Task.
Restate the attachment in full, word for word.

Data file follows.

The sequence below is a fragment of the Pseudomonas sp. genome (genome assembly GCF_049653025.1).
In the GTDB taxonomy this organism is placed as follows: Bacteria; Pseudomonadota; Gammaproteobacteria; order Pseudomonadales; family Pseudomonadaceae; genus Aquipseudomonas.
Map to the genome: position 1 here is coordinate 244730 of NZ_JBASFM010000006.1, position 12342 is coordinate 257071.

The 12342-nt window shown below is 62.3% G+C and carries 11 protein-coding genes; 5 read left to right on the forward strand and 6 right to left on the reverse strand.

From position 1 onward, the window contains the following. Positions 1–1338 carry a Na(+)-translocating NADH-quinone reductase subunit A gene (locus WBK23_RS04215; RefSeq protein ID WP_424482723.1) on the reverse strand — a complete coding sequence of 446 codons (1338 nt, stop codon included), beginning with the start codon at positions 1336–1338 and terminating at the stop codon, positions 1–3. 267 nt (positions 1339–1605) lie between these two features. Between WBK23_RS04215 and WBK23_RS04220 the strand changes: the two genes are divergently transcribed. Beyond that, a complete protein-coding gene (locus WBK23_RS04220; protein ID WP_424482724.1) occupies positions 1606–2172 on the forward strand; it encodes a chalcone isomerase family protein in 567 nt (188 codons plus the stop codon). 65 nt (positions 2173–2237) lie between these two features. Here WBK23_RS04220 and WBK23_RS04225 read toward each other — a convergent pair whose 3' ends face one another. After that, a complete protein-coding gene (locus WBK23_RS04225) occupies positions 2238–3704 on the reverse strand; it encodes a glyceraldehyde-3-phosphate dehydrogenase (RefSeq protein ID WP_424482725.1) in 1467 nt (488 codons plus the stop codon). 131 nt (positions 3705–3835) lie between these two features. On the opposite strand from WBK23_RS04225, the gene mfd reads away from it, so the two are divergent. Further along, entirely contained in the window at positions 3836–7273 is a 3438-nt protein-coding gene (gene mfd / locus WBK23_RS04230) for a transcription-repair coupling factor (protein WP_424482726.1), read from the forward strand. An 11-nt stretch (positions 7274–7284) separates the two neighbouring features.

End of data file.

The sequence below is a fragment of the Pseudomonas sp. genome (genome assembly GCF_049653025.1).
In the GTDB taxonomy this organism is placed as follows: Bacteria; Pseudomonadota; Gammaproteobacteria; order Pseudomonadales; family Pseudomonadaceae; genus Aquipseudomonas.
Map to the genome: position 1 here is coordinate 244730 of NZ_JBASFM010000006.1, position 12342 is coordinate 257071.

The 12342-nt window shown below is 62.3% G+C and carries 11 protein-coding genes; 5 read left to right on the forward strand and 6 right to left on the reverse strand.

From position 1 onward, the window contains the following. Positions 1–1338 carry a Na(+)-translocating NADH-quinone reductase subunit A gene (locus WBK23_RS04215; RefSeq protein ID WP_424482723.1) on the reverse strand — a complete coding sequence of 446 codons (1338 nt, stop codon included), beginning with the start codon at positions 1336–1338 and terminating at the stop codon, positions 1–3. 267 nt (positions 1339–1605) lie between these two features. Between WBK23_RS04215 and WBK23_RS04220 the strand changes: the two genes are divergently transcribed. Beyond that, a complete protein-coding gene (locus WBK23_RS04220; protein ID WP_424482724.1) occupies positions 1606–2172 on the forward strand; it encodes a chalcone isomerase family protein in 567 nt (188 codons plus the stop codon). 65 nt (positions 2173–2237) lie between these two features. Here WBK23_RS04220 and WBK23_RS04225 read toward each other — a convergent pair whose 3' ends face one another. After that, a complete protein-coding gene (locus WBK23_RS04225) occupies positions 2238–3704 on the reverse strand; it encodes a glyceraldehyde-3-phosphate dehydrogenase (RefSeq protein ID WP_424482725.1) in 1467 nt (488 codons plus the stop codon). 131 nt (positions 3705–3835) lie between these two features. On the opposite strand from WBK23_RS04225, the gene mfd reads away from it, so the two are divergent. Further along, entirely contained in the window at positions 3836–7273 is a 3438-nt protein-coding gene (gene mfd / locus WBK23_RS04230) for a transcription-repair coupling factor (protein WP_424482726.1), read from the forward strand. An 11-nt stretch (positions 7274–7284) separates the two neighbouring features.